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  1. Cats Protection are asking cat loving knitters to help unwanted cats this Christmas by making cosy blankets and fun mouse toys.

    They’ll be launching this Christmas appeal at the Knitting and Stitching Show at the Harrogate International Centre from 23-26 November. 

    You can bring along donations of knitted blankets or mice to the charity’s stand at the event.   Or, you can drop your knitted contributions off at any of Cat Protection’s branches, shops or adoption centres in the UK.  All your knitted blankets and toys will help make the cats’ Christmas extra comfortable and fun. 

    The charity’s Events Manager Emma Osborne said: “We’re often asked by cat lovers for ideas about how they can help support our work, and our knitting bee is a great way to get involved. All the knitted mice and blankets we receive are given to cats and kittens in our care, and make their time with us that extra bit more comfortable.

    Get knitting for Cats!
    ©Cats Protection

    “Our volunteers and staff work hard throughout the year to give every cat or kitten the love and attention they deserve, and Christmas is no exception. We hope cat lovers and keen knitters alike will support our festive knitting bee so we can ensure as many cats as possible in our care have a special Christmas gift this year.”

    Knitters, you can use your own patterns to make blankets and mice or follow a pattern for the popular Captain Cat-Battler knitted mouse, originally designed by Lauren O’Farrell.  You can pick these up from the show, or call the charity’s Helpline on 03000 12 12 12.  

    If you’re at the show, take a look at the charity’s stand which will have lots of gift ideas for the cat lovers in your life!  It’s also a chance to find out about volunteering.

    Knitting for cats – some tips

    • Avoid using stretchy yarns or small plastic items e.g. those which can be used for a mouse’s eyes to reduce the risk of injury to cats and kittens
    • Avoid loose weave blanket patterns involving the use of large needles
    • Don’t leave cats unattended with knitted toys
    • Don’t leave blankets with cats who might have wool chewing habits!

    Cats Protection help around 190,000 cats every year through their 250 volunteer-led branches, and 34 centres.   I’ve volunteered for them at a centre in Sussex, and I absolutely loved it.   Yes, there were times when I came home shedding tears for these beautiful cats wishing I could take them all home with me, but I used to give myself a stern talking to, saying that the cats didn’t need my tears; they needed my practical help.  And it was a great way to make cat loving friends, too!  Find out about volunteering here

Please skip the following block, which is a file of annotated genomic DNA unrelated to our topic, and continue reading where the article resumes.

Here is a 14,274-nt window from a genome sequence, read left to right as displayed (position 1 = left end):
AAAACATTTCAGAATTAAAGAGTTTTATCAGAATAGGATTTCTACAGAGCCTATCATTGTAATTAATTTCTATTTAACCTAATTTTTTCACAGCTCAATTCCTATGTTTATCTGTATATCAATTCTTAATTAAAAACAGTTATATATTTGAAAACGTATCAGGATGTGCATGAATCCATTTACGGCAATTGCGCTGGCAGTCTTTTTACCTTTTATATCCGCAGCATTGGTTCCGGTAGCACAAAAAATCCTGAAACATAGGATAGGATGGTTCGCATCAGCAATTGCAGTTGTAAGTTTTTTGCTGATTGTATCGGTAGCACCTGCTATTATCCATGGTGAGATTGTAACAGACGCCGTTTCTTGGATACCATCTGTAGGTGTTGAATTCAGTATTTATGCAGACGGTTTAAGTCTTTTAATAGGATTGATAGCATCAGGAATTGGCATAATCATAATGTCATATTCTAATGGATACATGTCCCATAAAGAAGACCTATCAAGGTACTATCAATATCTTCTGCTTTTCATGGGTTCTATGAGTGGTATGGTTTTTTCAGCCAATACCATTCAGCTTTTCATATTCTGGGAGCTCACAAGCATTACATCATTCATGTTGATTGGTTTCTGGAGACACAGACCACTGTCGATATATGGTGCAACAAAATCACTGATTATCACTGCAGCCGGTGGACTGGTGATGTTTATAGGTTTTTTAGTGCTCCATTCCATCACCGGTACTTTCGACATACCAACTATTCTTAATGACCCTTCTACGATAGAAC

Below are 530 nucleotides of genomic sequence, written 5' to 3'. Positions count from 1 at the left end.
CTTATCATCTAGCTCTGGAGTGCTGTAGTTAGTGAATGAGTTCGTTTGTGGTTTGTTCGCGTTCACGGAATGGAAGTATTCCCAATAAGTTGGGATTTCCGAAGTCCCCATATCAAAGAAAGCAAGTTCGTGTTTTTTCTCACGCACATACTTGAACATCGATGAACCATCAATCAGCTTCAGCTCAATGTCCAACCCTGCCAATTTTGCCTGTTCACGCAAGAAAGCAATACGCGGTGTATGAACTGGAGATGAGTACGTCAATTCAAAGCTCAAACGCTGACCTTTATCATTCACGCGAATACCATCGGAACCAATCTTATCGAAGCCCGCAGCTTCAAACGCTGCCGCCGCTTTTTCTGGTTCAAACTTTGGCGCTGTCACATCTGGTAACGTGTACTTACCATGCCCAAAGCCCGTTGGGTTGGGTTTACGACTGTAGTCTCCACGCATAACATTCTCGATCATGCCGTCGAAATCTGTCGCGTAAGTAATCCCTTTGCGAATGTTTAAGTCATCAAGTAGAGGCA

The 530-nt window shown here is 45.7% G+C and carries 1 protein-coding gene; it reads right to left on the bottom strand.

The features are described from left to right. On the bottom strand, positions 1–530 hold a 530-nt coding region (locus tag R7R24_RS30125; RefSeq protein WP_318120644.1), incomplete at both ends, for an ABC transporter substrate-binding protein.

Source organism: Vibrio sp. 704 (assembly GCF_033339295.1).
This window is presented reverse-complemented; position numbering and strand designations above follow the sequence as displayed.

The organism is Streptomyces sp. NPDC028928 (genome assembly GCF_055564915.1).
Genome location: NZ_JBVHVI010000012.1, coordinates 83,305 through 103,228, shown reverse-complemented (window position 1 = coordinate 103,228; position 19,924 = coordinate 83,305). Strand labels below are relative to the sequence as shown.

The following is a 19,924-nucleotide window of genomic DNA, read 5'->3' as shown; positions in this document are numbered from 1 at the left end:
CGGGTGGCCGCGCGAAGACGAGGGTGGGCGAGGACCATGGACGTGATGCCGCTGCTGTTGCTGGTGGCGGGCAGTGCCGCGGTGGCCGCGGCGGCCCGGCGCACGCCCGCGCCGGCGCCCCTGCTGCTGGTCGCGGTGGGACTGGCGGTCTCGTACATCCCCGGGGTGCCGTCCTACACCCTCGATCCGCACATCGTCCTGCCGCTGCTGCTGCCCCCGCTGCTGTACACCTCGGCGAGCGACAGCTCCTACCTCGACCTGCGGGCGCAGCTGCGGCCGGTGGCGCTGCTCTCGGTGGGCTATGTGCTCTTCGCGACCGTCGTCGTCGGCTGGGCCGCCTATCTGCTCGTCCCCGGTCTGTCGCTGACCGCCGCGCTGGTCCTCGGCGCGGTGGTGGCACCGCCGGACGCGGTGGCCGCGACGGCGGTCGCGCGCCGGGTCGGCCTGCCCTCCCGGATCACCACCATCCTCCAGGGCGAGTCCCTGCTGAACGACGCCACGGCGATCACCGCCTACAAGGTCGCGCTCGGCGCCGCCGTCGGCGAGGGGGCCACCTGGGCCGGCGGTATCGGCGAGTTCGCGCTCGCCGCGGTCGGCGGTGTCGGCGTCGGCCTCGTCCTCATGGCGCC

2. It's an amazing feeling to help animals on the other side of the world from your  armchair and technology at home.


    And here’s a great example for anyone who loves horses as to a way you can do just that.


    SPANA is an international charity doing some amazing things for working animals (horses, donkeys, mules, camels and elephants) around the world. 


    I've seen them at work in Morocco.   In fact, SPANA have just won an award for this work from the Moroccan Ministry of Tourism for their work in protecting and improving the condition of caleche horses in Morocco.

    A great thing about SPANA's work is that they treat - AND they train - AND they teach - a powerful combination. 

    And SPANA have a number of outreach projects, such as the one in Mongolia (plus many other countries as well).  Here herders used to rely on the ancient wells to give life-giving water for their animals – horses, yaks, camels, sheep and goats.  They've just sent me details of their need for our help to prevent more suffering.

    Many wells in Mongolia have become damaged and they cannot be used.  Plus natural disasters such as dzuds (a drought summer followed by an extremely harsh winter when temperatures drop to below -50 degrees C and climate change which is causing far less rain to fall means that other natural sources of water are drying up. 


    Horses who are already exhausted are having to travel further each day just to be able to drink and survive.  Sometimes, they have to travel 40 miles.


    You can help these horses from the comfort of your home!


    Herders have to keep moving to find water.   Horses struggle to carry loads over rough, dangerous ground.  Many are severely dehydrated and prone to injuries such as gashed legs and scraped knees when they stumble and fall. 


    So how can you and I help these horses?


    SPANA has been working with a trusted partner, CAMDA, for years.   CAMDA have worked with herding communities for years so they are respected and trusted.  

    CAMDA have built wells where there are no rivers, lakes or water sources, so the animals don’t have to travel so far to get water.  Wells are sustainably dug to a depth of 5 to 10 metres, so they won’t freeze over or dry up.


    One well can save hundreds of animals from pain and hardship.


    Ten wells can help close to 14,400 animals - horses, yaks, sheep, camels - and people who depend on them for their livelihoods.


    £20 could go towards the labour cost of building a new pit well in Mongolia.

    £80 could go to essential materials such as cement and timber to build a new pit well.

    £100 could go to other vital projects SPANA is involved with to help more working animals.


    Click here to help these horses and other working animals in Mongolia or call 0300 033 4999.  

    This could be a treat Christmas gift for a horse lover or a gift from you to the animals of Mongolia.